Who really owns the theme park rights to the DC and Marvel comic characters?
Written by Robert Niles
Yesterday's news about the production company behind "The Dark Knight" and "Man of Steel" movies moving to Universal got some theme park fans dreaming about the DC comic characters also making the move.
Keep dreaming. As I explained yesterday, Legendary Pictures' move does nothing to change the ownership of those icons, which remain the property of Warner Bros. Let's take this opportunity to look at exactly who owns what when it comes to the legal rights to use some of the world's most popular comic characters in theme parks.
Who owns the characters? Warner Bros.
Who owns the rights to use those characters in theme parks? Six Flags
Warner Bros. used to own the Six Flags theme parks, which corporate parent Time Warner sold to Premier Parks in 1998. As part of that deal, Time Warner also sold Premier (which then renamed itself "Six Flags") the long-term theme park rights to its comic and cartoon characters, including Batman, Superman and Bugs Bunny.
Six Flags pays an annual royalty to Warner Bros. to continue using those characters, and must also obtain approval from Warner Bros. for each use of its characters. According to Six Flags' annual report, filed with the U.S. Securities and Exchange Commission, in 2011 (the latest year for which Six Flags has disclosed the figure), Six Flags paid Warner Bros. $3.3 million for its DC ad Looney Tunes license, in addition to an unspecified amount representing 12 percent of the in-park sales of merchandise using those characters.
Want to read the legalese of the deal? Here it is:
"We have the exclusive right on a long-term basis to theme park usage of the Warner Bros. and DC Comics animated characters throughout the United States (except for the Las Vegas metropolitan area), Canada, Mexico and certain other countries. In particular, our license agreements entitle us to use, subject to customary approval rights of Warner Bros. and, in limited circumstances, approval rights of certain third parties, all animated, cartoon and comic book characters that Warner Bros. and DC Comics have the right to license, including Batman, Superman, Bugs Bunny, Daffy Duck, Tweety Bird and Yosemite Sam, and include the right to sell merchandise using the characters. In addition, certain Hanna-Barbera characters including Yogi Bear, Scooby-Doo and The Flintstones are available for our use at certain of our theme parks. In addition to annual license fees, we are required to pay a royalty fee on merchandise manufactured by or for us and sold that uses the licensed characters. Warner Bros. and Hanna-Barbera have the right to terminate their license agreements under certain circumstances, including if any persons involved in the movie or television industries obtain control of us or, in the case of Warner Bros., upon a default under the Subordinated Indemnity Agreement."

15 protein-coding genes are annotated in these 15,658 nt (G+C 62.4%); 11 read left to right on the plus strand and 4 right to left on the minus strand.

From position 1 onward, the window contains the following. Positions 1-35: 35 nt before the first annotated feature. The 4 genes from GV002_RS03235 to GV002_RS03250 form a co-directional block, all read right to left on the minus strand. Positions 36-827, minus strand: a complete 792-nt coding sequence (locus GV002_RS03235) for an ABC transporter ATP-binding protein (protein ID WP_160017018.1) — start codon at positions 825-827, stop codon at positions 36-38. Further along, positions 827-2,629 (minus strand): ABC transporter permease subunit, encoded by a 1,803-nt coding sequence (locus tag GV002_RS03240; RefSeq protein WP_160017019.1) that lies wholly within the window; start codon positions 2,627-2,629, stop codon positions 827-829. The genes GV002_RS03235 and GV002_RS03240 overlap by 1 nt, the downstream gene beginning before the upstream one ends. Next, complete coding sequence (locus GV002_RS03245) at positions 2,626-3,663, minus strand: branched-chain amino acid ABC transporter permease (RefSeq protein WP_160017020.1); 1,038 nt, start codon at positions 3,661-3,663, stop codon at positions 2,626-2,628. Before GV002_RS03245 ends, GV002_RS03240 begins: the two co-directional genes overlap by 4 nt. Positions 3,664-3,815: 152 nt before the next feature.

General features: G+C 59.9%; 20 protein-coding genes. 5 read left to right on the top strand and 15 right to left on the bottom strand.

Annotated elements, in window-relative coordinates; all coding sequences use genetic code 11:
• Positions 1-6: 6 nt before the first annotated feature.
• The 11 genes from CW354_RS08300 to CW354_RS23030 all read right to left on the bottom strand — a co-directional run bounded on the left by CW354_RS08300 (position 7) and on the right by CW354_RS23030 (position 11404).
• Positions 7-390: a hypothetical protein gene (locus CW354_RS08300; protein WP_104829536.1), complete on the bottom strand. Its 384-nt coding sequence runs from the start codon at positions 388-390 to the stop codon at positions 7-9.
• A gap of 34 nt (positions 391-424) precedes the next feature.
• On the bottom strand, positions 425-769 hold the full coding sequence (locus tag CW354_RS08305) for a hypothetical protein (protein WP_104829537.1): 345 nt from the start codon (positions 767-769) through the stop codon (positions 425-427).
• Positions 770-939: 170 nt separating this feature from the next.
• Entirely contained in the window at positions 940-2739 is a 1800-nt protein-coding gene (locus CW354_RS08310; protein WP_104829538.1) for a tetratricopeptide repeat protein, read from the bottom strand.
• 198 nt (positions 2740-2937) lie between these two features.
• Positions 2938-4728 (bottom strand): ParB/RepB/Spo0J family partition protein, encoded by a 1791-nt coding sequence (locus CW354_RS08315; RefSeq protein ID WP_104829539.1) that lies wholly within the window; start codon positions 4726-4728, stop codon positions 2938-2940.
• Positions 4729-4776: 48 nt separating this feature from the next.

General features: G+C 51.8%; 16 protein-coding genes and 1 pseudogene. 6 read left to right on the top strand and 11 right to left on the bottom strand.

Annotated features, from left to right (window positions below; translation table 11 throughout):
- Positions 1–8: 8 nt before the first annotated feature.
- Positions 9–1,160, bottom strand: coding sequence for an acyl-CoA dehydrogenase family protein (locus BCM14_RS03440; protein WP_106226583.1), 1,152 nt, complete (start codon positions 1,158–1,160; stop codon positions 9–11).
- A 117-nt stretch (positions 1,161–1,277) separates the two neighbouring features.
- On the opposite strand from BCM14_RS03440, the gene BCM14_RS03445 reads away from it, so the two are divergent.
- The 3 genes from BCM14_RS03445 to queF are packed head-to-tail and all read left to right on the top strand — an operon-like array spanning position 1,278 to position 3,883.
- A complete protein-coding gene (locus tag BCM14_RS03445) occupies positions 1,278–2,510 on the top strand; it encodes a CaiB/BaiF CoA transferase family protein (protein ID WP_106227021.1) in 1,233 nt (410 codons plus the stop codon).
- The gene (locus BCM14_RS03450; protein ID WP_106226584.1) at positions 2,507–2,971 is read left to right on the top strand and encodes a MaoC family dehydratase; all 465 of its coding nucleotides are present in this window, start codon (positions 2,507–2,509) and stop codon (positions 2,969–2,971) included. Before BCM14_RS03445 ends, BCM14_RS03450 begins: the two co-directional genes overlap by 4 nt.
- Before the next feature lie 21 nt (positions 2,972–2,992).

Hey, there's actually interesting stuff in there. Most interesting, Warner Bros. has some ways to get out of the deal. Presumably, as in any contract, if Six Flags were to breach the contract by not paying its royalty or not obtaining or adhering to Warner Bros.' approval for use of the characters, Warner Bros. could terminate the deal. But the language above explicitly mentions two other ways that Warner Bros. could pull the license.
The complicated one has to do with what's called "the Subordinated Indemnity Agreement." That's a section of the contract under which Time Warner sold the parks to Premier that obligates Premier to spend a minimum annual amount improving the original Six Flags parks and to make certain payments to Time Warner for the next 15 years. If Six Flags defaults under those terms, it loses the DC and Looney Tunes rights (among a bunch of other penalties). But given that Six Flags kept spending enough money on its parks and making its payments to avoid default while it went through bankruptcy, it's hard to imagine that Six Flags would default on that deal now, given the much stronger financial position the chain now enjoys. (As of today, Six Flags has a market capitalization of $3.5 billion.)